In an August 18 memorandum1 , the U.S. Patent and Trademark Office (USPTO) issued binding agency guidance on the proper role of "applicant admitted prior art" (AAPA) in inter partes review (IPR) proceedings. The memorandum clarified that AAPA, which generally consists of the applicant's statements in a challenged patent, cannot serve as the sole reference in an invalidity ground because AAPA is not a "prior art patent or printed publication" under 35 U.S.C. § 311(b). AAPA may, however, be used to show "general knowledge" in the art at the time of the invention if it is asserted in combination with other, qualified prior art.
According to the memorandum, Patent Trial and Appeal Board (PTAB) panels have been inconsistent in deciding whether § 311(b)—which allows requests for IPR "only on the basis of prior art consisting of patents or printed publications"—allows the use of AAPA. Panels have generally interpreted the statute in three ways: (1) AAPA is technically a "prior art patent" and thus can be relied on, alone or in a combination, as a basis for IPR; (2) AAPA is neither a prior art patent nor a printed publication and thus cannot be relied on, whether alone or in a combination, as a basis for IPR; or (3) AAPA is neither a prior art patent nor a printed publication and thus cannot be relied on alone as a basis for IPR, but it may be combined with other prior art to demonstrate obviousness. The memorandum requires the PTAB to apply this third interpretation.
In coming to this conclusion, the Patent Office explained that § 311(b) plainly requires a "basis" that is either a "prior art patent" or a "printed publication." And because neither the challenged patent nor statements therein are a "prior art patent," AAPA cannot form the necessary "basis" under § 311(b). As a result, AAPA cannot be used for anticipation or single-reference obviousness grounds because such grounds would lack an appropriate "basis."
The memorandum clarifies, however, that AAPA may be used in conjunction with prior art that does qualify as a "basis" under § 311(b). In particular, AAPA can be used to show "general knowledge" in the art, which can in turn be used in an obviousness challenge. For example, AAPA can demonstrate "motivation to combine" or can supply a "missing limitation" in an obviousness combination. Of course, as with other evidence of general knowledge, the patent owner is free to challenge whether AAPA indeed demonstrates what the petitioner alleges.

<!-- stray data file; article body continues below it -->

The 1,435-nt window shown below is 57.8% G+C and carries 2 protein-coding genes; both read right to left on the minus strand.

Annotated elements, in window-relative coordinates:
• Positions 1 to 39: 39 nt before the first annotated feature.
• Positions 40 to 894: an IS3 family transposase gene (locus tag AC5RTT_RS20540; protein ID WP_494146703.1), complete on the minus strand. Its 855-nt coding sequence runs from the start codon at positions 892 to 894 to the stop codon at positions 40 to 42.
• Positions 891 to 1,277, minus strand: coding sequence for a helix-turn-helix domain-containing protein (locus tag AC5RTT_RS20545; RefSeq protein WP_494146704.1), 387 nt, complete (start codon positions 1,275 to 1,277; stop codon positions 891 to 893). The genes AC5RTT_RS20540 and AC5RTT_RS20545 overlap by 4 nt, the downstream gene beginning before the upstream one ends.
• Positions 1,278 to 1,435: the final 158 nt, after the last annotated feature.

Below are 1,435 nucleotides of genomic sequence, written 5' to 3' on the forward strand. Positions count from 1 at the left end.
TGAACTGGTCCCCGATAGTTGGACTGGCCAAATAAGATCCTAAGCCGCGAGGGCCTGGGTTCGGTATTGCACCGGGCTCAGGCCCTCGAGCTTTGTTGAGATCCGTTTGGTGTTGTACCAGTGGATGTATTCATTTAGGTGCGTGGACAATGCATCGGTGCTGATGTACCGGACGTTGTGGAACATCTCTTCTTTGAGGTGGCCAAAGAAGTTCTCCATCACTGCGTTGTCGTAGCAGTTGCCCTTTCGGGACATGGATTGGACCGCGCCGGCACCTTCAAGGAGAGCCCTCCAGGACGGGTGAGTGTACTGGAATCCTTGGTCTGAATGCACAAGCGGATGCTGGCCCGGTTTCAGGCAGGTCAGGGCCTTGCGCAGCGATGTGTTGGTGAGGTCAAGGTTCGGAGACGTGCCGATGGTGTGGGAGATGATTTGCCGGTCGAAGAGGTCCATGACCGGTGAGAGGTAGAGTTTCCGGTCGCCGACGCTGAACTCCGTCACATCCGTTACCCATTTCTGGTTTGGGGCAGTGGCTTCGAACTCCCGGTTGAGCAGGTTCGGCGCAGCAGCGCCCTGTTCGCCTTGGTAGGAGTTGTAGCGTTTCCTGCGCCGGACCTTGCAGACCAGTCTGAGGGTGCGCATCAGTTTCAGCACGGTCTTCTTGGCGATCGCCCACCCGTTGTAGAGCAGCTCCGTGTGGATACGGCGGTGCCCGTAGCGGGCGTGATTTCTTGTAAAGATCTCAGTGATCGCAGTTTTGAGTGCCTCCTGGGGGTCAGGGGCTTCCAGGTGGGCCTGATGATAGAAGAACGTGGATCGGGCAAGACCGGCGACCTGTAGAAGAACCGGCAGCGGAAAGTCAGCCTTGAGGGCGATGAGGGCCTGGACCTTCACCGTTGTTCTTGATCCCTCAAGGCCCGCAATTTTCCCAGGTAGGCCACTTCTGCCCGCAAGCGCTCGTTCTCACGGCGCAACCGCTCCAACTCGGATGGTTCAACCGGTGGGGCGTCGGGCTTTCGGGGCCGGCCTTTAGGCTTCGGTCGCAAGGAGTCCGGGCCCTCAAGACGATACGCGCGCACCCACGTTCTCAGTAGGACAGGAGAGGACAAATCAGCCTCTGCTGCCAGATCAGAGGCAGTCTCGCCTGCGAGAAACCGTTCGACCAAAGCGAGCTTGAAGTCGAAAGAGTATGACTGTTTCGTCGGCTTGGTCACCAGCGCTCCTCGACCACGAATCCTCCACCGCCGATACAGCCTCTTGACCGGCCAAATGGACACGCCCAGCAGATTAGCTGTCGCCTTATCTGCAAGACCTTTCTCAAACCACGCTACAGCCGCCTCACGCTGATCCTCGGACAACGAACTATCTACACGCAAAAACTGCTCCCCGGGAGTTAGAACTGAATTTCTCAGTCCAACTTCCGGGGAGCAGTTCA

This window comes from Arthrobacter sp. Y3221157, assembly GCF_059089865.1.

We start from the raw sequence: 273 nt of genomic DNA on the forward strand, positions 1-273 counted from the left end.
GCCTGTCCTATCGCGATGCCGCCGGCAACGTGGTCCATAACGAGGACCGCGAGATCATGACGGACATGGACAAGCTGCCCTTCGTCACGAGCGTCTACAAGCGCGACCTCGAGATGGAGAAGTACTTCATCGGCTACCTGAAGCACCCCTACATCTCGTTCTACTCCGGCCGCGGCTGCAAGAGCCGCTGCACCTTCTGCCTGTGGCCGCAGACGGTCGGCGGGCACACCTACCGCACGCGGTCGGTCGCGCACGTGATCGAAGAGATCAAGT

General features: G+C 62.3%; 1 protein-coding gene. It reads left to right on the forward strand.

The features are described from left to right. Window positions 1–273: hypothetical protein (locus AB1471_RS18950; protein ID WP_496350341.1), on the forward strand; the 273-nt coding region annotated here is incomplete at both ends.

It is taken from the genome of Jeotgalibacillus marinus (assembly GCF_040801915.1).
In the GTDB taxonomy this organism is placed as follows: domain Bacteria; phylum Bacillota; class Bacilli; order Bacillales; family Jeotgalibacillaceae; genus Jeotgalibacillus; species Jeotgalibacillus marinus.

The Patent Office further explained that using AAPA to show "general knowledge" does not run afoul of § 311(b) because other prior art serves as a "basis" (or "starting point") for the petition. Indeed, it has been "longstanding practice" in reexamination proceedings—which are governed by a "materially-identical" statute to § 311(b)—to allow AAPA as evidence of general knowledge. The memorandum further notes that other statutes, such as those allowing expert declarations in IPRs, similarly allow "evidence outside a prior art patent or printed publication."
In a final note, the Patent Office addressed an apparent inconsistency between its guidance and 37 C.F.R. § 42.104(b)(4), which asks petitioners to "specify where each element of the claim is found in the prior art patents or printed publications relied upon." The memorandum explained that this regulation "requires specific information from the parties to ensure orderly proceedings, but does not narrow the scope of IPR petitions further than § 311 itself does," citing other C.F.R. regulations that the PTAB does not strictly enforce.
In addition to clearing up some uncertainty in IPRs, the Patent Office may have provided a useful tool for petitioners by expressly allowing AAPA to supply missing limitations and reasons to combine in obviousness challenges. If used in this way, petitioners should be sure to characterize AAPA as "general knowledge" and use it in conjunction with a prior art patent or printed publication.
By that same token, patentees should be on the lookout for petitions that fail to properly characterize alleged AAPA as "general knowledge" or that fail to assert AAPA in conjunction with other art. Patentees should also keep in mind that AAPA can be challenged as failing to show the "general knowledge" alleged by the petitioner. Finally, patentees should be cautious regarding what subject matter they acknowledge as prior art or "background."
1 Memorandum from Andrei Iancu, Under Secretary and Director, U.S. Patent and Trademark Office, to Members of the Patent Trial and Appeal Board (Aug. 18, 2020) (on file with the U.S. Patent and Trademark Office).
Originally published by Akin Gump, August 2020
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